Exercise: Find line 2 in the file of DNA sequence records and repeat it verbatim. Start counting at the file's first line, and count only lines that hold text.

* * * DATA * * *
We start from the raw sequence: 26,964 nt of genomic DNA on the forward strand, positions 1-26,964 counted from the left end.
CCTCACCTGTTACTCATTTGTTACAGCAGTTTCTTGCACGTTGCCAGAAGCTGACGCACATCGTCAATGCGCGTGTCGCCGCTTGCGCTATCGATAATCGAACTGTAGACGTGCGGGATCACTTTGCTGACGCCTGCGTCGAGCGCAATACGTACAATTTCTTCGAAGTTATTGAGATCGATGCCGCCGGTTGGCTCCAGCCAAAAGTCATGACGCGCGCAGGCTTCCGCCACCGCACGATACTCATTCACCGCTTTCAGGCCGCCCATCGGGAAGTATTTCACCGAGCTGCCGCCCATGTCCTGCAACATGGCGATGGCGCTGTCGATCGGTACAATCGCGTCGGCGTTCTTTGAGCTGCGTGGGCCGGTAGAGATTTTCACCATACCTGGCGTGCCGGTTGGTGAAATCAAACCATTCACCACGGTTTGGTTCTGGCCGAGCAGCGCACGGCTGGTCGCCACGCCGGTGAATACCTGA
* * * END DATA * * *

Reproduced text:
CCTCACCTGTTACTCATTTGTTACAGCAGTTTCTTGCACGTTGCCAGAAGCTGACGCACATCGTCAATGCGCGTGTCGCCGCTTGCGCTATCGATAATCGAACTGTAGACGTGCGGGATCACTTTGCTGACGCCTGCGTCGAGCGCAATACGTACAATTTCTTCGAAGTTATTGAGATCGATGCCGCCGGTTGGCTCCAGCCAAAAGTCATGACGCGCGCAGGCTTCCGCCACCGCACGATACTCATTCACCGCTTTCAGGCCGCCCATCGGGAAGTATTTCACCGAGCTGCCGCCCATGTCCTGCAACATGGCGATGGCGCTGTCGATCGGTACAATCGCGTCGGCGTTCTTTGAGCTGCGTGGGCCGGTAGAGATTTTCACCATACCTGGCGTGCCGGTTGGTGAAATCAAACCATTCACCACGGTTTGGTTCTGGCCGAGCAGCGCACGGCTGGTCGCCACGCCGGTGAATACCTGA